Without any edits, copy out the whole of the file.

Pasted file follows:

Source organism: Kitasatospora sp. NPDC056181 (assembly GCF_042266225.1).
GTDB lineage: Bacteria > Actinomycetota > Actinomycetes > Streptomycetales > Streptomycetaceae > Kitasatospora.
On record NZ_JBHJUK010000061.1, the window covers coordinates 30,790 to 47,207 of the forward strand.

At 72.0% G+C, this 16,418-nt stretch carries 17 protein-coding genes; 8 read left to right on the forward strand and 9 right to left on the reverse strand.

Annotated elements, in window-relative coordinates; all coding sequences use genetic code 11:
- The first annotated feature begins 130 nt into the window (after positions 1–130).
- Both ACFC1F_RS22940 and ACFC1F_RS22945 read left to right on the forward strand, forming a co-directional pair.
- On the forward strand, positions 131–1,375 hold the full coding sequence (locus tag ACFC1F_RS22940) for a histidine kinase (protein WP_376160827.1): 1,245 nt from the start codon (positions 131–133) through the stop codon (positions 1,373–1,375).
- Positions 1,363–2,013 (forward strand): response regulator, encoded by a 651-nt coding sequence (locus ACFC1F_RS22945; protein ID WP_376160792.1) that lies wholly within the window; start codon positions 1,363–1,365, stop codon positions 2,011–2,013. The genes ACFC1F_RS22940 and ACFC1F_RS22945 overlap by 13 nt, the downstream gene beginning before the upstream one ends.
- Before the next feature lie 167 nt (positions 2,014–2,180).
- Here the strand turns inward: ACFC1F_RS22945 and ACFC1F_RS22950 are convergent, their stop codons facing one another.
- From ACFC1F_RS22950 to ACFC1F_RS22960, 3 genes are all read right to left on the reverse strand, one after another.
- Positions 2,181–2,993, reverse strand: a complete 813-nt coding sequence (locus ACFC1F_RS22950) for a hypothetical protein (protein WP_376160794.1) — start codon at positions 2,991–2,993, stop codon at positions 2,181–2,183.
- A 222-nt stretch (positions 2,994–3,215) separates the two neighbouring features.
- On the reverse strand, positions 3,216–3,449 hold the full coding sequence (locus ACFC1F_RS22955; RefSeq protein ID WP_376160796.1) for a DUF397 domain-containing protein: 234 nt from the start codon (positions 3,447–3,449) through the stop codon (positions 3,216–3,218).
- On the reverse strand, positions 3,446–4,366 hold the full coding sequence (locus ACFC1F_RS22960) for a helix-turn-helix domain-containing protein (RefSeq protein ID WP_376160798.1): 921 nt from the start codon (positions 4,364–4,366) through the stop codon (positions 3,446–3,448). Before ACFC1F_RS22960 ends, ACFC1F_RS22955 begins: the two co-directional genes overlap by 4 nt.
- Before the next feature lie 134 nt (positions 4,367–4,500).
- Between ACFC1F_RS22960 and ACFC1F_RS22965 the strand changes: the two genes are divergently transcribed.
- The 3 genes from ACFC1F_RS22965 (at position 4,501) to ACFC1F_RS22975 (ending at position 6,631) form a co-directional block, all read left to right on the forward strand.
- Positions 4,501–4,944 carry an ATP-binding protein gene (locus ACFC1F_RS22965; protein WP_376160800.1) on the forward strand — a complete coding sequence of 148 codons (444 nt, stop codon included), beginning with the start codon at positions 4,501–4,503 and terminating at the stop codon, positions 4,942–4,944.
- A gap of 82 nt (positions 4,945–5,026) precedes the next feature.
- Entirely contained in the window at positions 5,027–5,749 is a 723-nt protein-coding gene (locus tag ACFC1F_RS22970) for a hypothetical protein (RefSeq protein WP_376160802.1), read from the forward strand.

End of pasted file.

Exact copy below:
Source organism: Kitasatospora sp. NPDC056181 (assembly GCF_042266225.1).
GTDB lineage: Bacteria > Actinomycetota > Actinomycetes > Streptomycetales > Streptomycetaceae > Kitasatospora.
On record NZ_JBHJUK010000061.1, the window covers coordinates 30,790 to 47,207 of the forward strand.

At 72.0% G+C, this 16,418-nt stretch carries 17 protein-coding genes; 8 read left to right on the forward strand and 9 right to left on the reverse strand.

Annotated elements, in window-relative coordinates; all coding sequences use genetic code 11:
- The first annotated feature begins 130 nt into the window (after positions 1–130).
- Both ACFC1F_RS22940 and ACFC1F_RS22945 read left to right on the forward strand, forming a co-directional pair.
- On the forward strand, positions 131–1,375 hold the full coding sequence (locus tag ACFC1F_RS22940) for a histidine kinase (protein WP_376160827.1): 1,245 nt from the start codon (positions 131–133) through the stop codon (positions 1,373–1,375).
- Positions 1,363–2,013 (forward strand): response regulator, encoded by a 651-nt coding sequence (locus ACFC1F_RS22945; protein ID WP_376160792.1) that lies wholly within the window; start codon positions 1,363–1,365, stop codon positions 2,011–2,013. The genes ACFC1F_RS22940 and ACFC1F_RS22945 overlap by 13 nt, the downstream gene beginning before the upstream one ends.
- Before the next feature lie 167 nt (positions 2,014–2,180).
- Here the strand turns inward: ACFC1F_RS22945 and ACFC1F_RS22950 are convergent, their stop codons facing one another.
- From ACFC1F_RS22950 to ACFC1F_RS22960, 3 genes are all read right to left on the reverse strand, one after another.
- Positions 2,181–2,993, reverse strand: a complete 813-nt coding sequence (locus ACFC1F_RS22950) for a hypothetical protein (protein WP_376160794.1) — start codon at positions 2,991–2,993, stop codon at positions 2,181–2,183.
- A 222-nt stretch (positions 2,994–3,215) separates the two neighbouring features.
- On the reverse strand, positions 3,216–3,449 hold the full coding sequence (locus ACFC1F_RS22955; RefSeq protein ID WP_376160796.1) for a DUF397 domain-containing protein: 234 nt from the start codon (positions 3,447–3,449) through the stop codon (positions 3,216–3,218).
- On the reverse strand, positions 3,446–4,366 hold the full coding sequence (locus ACFC1F_RS22960) for a helix-turn-helix domain-containing protein (RefSeq protein ID WP_376160798.1): 921 nt from the start codon (positions 4,364–4,366) through the stop codon (positions 3,446–3,448). Before ACFC1F_RS22960 ends, ACFC1F_RS22955 begins: the two co-directional genes overlap by 4 nt.
- Before the next feature lie 134 nt (positions 4,367–4,500).
- Between ACFC1F_RS22960 and ACFC1F_RS22965 the strand changes: the two genes are divergently transcribed.
- The 3 genes from ACFC1F_RS22965 (at position 4,501) to ACFC1F_RS22975 (ending at position 6,631) form a co-directional block, all read left to right on the forward strand.
- Positions 4,501–4,944 carry an ATP-binding protein gene (locus ACFC1F_RS22965; protein WP_376160800.1) on the forward strand — a complete coding sequence of 148 codons (444 nt, stop codon included), beginning with the start codon at positions 4,501–4,503 and terminating at the stop codon, positions 4,942–4,944.
- A gap of 82 nt (positions 4,945–5,026) precedes the next feature.
- Entirely contained in the window at positions 5,027–5,749 is a 723-nt protein-coding gene (locus tag ACFC1F_RS22970) for a hypothetical protein (RefSeq protein WP_376160802.1), read from the forward strand.